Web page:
Enhancing Cochlear Proteome Fidelity to Prevent Noise-Induced Hearing Loss

Project: Research project

Project Details


The goal of this project is to advance the development of a noninvasive therapeutic strategy to protect US Service members from noise induced hearing loss (NIHL). Recently, it was unexpectedly found that many US service members suffer from NIHL. Although they perform well on auditory detection tasks, their ability to understand speech in noisy environments is degraded. This mysterious phenomenon, now called “hidden hearing loss”, represents a major health crisis since it puts US Service members at an increased risk on the battlefield and reduces their quality of life after returning home. In our preliminary studies on mice, we discovered that exposure to loud noise causes the accumulation of biological molecules (i.e. proteins) within the inner ear immediately after noise exposure. Our results show that this process is due to impaired protein degradation and folding, which induces the selective expression of “protein doctors” that refold and degrade these substrates. In addition, during the recovery period two weeks after noise exposure, we found that the cellular machinery responsible for synthesizing new proteins was also activated. The rational is that drugs that regulate “protein doctor” function can protect the inner ear and prevent NIHL through activation of stress-responsive signaling. Indeed, in our preliminary studies, we have identified several drugs that can protect the cochlea from NIHL.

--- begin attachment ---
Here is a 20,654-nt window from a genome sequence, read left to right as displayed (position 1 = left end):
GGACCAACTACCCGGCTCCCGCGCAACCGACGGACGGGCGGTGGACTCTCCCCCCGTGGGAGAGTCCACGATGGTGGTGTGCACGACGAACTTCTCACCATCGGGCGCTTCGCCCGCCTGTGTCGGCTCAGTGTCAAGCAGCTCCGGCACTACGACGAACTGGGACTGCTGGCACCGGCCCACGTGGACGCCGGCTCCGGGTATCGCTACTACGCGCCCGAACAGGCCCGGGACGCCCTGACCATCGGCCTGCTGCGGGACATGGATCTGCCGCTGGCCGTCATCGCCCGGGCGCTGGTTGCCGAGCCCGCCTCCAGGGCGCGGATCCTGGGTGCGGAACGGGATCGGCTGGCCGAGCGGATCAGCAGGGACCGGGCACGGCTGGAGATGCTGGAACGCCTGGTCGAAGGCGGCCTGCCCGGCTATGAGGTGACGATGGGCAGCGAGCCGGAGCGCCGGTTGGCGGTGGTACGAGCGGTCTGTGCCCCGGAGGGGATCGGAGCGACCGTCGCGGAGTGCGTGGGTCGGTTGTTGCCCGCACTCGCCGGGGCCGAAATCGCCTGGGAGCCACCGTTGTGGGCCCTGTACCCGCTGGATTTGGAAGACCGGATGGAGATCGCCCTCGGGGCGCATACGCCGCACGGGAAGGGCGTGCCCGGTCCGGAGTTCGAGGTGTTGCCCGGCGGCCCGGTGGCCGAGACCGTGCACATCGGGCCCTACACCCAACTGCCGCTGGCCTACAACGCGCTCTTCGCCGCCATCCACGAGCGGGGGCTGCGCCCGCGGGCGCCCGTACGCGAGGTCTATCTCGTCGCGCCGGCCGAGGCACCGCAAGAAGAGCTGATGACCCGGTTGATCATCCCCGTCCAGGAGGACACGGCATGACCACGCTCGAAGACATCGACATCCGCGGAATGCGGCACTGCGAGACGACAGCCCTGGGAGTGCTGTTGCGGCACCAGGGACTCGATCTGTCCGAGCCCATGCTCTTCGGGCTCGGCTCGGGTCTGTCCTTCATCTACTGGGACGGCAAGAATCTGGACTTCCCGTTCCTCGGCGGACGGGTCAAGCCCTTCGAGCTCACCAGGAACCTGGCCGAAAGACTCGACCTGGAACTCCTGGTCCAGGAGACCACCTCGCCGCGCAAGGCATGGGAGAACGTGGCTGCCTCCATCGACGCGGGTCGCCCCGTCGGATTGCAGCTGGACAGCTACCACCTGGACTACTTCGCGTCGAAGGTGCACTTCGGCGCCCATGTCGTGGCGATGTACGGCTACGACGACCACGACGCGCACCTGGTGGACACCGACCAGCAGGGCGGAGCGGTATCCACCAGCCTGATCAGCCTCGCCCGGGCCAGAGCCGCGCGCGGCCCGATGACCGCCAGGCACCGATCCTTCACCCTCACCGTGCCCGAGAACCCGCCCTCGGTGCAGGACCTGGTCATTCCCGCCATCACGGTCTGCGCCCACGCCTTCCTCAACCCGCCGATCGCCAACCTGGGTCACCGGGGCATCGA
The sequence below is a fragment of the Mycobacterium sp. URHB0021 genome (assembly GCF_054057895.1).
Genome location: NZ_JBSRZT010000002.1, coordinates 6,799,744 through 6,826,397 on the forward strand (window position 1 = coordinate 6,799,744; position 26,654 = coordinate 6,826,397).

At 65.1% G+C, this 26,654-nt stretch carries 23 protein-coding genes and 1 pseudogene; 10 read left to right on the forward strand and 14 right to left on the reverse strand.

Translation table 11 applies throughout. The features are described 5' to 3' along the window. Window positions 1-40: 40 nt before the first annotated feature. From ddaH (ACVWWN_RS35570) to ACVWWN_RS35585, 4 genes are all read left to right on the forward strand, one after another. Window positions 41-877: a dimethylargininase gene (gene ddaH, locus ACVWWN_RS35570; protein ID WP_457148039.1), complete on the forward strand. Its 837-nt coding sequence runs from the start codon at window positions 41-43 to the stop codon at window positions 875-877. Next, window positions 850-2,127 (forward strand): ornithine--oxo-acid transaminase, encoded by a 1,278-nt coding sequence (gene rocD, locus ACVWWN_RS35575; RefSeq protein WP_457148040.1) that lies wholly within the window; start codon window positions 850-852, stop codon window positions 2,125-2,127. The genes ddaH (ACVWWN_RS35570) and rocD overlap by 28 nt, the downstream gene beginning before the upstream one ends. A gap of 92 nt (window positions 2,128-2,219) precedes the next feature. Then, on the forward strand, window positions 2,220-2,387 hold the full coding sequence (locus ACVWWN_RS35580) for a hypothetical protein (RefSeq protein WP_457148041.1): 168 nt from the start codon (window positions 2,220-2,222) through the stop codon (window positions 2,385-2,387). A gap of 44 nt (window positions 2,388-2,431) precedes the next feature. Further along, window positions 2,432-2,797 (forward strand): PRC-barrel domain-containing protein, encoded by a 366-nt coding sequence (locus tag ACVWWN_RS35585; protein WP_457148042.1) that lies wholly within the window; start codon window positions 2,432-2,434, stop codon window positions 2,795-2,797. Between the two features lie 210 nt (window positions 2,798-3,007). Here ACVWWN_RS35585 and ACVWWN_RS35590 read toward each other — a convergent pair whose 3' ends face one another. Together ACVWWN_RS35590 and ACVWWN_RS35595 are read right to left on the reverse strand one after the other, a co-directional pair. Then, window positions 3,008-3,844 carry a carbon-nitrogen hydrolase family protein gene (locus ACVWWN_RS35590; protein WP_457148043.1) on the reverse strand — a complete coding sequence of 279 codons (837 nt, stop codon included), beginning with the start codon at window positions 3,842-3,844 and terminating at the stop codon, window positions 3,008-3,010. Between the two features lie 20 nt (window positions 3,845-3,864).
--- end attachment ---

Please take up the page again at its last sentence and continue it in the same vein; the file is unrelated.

Effective start/end date9/1/228/31/25


  • U.S. Army Medical Research and Materiel Command (W81XWH-22-1-0773)


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